Considering that the focus of this course in the area of straight is rather narrow, the focus in the area of one-gap straights must also be narrow. As the term implies, one-gap straights are straight draws that have a card missing from the sequence.

With the first of our recommended straights (the 9-10-J), 9-10-Q would be a one-gap straight, since the jack is missing.  9-J-Q would be another, with the 10 missing.  In the other recommended straight draw from this course (the 10-J-Q), 10-J-K or 10 or 10-Q-K would be the one-gap straights.

So now the question is, “Do you want to play any of these hands?” Yes, you do, but under the right circumstances.  And there aren’t many of those circumstances.

We’ve talked about playing hands with live cards, seven card stud being a game of live cards.

That continues to hold true, but even more so with one-gap straights. Your “gap” card must be absolutely live.  And the “rule of two points” which we discussed earlier also applies. If you do fill the gap in your one-gap straight try, you’ll want to have live primary and secondary cards available to draw.

You also want at least one overcard-a card in your one-gap hand that is higher than any card showing by a player who is in the pot. Raising with a one-gap straight usually is done only as an ante steal. Calling a raise requires that you have an overcard to the raiser ’s probable pair, and two suited cards.

Those two suited cards will make it considerable easier to make a flush if your poker hand develops in that direction.  And if it does, you’d like to have several players in the pot to build pot odds.  However, if your hand develops in the pair area, you’d like to have few players.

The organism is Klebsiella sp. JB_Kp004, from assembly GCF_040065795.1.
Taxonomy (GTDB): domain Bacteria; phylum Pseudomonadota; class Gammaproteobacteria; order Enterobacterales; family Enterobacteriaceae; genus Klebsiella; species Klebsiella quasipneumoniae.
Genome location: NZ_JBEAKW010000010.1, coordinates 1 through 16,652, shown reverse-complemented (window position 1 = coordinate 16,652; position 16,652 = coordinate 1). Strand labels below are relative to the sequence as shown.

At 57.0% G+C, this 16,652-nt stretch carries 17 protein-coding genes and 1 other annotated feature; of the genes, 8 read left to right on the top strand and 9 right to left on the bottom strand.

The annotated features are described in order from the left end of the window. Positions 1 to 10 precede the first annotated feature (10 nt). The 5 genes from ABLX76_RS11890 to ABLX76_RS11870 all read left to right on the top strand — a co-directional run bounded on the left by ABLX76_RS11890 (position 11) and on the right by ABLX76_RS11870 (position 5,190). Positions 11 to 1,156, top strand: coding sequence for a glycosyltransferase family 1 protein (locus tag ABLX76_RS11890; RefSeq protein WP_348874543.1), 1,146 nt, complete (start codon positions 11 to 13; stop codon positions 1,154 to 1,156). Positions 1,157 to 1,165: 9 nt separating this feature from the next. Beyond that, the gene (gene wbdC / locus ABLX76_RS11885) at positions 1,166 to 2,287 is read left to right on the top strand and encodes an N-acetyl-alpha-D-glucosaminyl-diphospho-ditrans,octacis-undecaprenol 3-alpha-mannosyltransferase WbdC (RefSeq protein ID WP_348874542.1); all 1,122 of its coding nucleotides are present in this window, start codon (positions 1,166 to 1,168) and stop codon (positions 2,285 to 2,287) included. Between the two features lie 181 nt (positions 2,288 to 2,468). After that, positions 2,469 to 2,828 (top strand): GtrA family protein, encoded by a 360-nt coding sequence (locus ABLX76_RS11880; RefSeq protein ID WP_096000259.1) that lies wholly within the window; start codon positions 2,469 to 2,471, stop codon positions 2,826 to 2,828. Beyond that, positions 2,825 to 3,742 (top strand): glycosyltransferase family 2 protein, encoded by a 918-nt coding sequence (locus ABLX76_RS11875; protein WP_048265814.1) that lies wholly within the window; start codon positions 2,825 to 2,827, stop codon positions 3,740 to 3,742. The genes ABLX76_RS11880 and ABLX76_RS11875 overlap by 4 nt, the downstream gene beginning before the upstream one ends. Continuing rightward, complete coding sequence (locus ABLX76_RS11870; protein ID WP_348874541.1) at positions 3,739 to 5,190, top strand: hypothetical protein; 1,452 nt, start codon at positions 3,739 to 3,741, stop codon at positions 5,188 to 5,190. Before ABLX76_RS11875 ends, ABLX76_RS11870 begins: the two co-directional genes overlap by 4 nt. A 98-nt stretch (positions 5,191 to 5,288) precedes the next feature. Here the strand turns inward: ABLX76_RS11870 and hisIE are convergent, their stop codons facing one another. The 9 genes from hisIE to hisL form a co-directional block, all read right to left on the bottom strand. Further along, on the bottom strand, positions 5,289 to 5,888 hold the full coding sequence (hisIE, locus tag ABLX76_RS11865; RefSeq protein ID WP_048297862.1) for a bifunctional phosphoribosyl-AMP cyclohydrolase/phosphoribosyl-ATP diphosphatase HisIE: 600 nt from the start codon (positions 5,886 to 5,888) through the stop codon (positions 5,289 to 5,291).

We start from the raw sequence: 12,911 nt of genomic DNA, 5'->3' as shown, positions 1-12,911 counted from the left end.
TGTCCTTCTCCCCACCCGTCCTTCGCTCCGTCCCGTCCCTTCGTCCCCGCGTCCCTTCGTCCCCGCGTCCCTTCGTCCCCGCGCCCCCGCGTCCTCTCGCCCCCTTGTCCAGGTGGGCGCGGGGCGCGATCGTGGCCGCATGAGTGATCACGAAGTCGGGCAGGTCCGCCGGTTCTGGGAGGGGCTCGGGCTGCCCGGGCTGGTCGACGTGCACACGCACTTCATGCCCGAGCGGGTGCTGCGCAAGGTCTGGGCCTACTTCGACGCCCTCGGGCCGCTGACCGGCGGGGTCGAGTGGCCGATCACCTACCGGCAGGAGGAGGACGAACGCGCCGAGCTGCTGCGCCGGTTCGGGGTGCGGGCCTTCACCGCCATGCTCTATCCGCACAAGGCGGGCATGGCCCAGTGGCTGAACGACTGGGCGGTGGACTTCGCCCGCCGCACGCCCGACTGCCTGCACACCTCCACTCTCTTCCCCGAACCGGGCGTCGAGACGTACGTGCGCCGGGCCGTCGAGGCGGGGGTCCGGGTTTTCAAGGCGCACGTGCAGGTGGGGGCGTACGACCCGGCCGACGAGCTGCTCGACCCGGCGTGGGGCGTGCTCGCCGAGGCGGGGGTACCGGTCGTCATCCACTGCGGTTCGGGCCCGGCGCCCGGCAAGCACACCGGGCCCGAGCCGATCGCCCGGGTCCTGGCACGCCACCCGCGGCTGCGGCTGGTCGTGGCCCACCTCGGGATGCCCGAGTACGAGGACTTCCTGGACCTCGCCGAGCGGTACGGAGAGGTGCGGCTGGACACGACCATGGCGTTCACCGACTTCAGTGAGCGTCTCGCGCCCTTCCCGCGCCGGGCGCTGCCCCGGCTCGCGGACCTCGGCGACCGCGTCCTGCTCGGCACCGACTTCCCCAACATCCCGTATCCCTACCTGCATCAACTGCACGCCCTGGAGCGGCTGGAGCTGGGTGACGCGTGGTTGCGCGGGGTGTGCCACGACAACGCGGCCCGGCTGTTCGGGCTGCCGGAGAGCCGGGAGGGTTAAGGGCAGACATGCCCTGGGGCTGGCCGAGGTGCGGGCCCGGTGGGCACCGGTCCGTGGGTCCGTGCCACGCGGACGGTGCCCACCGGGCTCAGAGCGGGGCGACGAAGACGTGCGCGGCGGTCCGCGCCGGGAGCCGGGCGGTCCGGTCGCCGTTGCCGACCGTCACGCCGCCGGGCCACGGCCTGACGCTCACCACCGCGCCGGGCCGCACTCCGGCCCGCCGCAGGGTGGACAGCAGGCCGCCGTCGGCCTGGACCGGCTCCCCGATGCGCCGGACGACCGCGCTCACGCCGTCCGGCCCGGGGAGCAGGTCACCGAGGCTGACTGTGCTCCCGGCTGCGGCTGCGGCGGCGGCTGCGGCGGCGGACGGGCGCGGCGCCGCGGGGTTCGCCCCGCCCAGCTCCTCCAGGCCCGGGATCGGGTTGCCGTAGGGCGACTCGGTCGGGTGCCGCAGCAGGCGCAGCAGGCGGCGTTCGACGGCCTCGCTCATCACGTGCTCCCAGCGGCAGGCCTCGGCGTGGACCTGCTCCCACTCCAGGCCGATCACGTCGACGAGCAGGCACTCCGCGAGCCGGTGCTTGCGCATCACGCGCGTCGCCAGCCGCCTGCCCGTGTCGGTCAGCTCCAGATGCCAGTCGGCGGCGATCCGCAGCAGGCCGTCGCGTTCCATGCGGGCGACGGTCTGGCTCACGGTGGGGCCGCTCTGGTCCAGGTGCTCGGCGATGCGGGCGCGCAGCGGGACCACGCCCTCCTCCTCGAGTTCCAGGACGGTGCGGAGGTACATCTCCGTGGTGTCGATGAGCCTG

Play accordingly-passively in the first instance, aggressively in the second. Having said all this, I’ll now add that you won’t be giving up much if you decide not to play one-gap straights.


If the only value to your hand is in its overcards, you are starting weak but can become strong on fourth street by pairing one of your overcards.  But it’s usually profitable to play such a hand only in late position at these limits.  You’ll see why in a moment.

First, some numbers: 3-2 and 2-1. These numbers are an easy method I give my students to remember overcard play.  3-2 means that if you have three overcards to the board (three cards higher than any of the other players’ upcards), you can call against a maximum of two players who have limped in, not counting the low-card forced bet.  2-1 means  that if you have two overcards to the board, you can call against only one player who has limped in, again not counting the card game.

Now we can see why calling with overcards is a late-position play: In early position, we don’t yet know how many players will be in the pot. And did I mention live cards?  If that’s not one of your major concerns in seven card stud by this just a hopeless dolt intent upon giving away your vast fortune so that your kids won’t get their hands on it.

Is it worth calling a raise with this type of hand? Depends. It always seems to “depend.” What hand do you suspect the raiser is holding? If the raise comes from a player with a medium doorcard, and if you know he raises with such hands (you have knowledge about your opponent), you can call with two overcards and even consider reraising with three overcards.

The reraise will probably assure you of playing the hand against only the medium pair.  That would be best. What about being the initial raiser? Again, “depends.” Will the raise here in late position turn out to be a successful ante steal?  That would be good-you’d rather win a small pot than lose a big pot.

Your next best outcome would be to playheads-up against a small or medium pair or, better yet, a drawing hand.

Now what about that K-Q-J and A-K-Q we left dangling in the three straight strategy.  I put them over here because I’m not too thrilled about playing them as straights.  My main interest in them is their overcard value.  What I find not so thrilling is catching an ace to my K-Q-J or a jack or to my A-K-Q.

Then I’d have a straight draw with only one end open-might as well be drawing to an inside straight.  Of course, if I catch a ten to K-Q-J, I now have a legitimate straight draw with both ends open, and I’ll play it as such. My main interest is in pairing one of those high poker cards and continuing on in a hunt for two big pair or a big set of trips.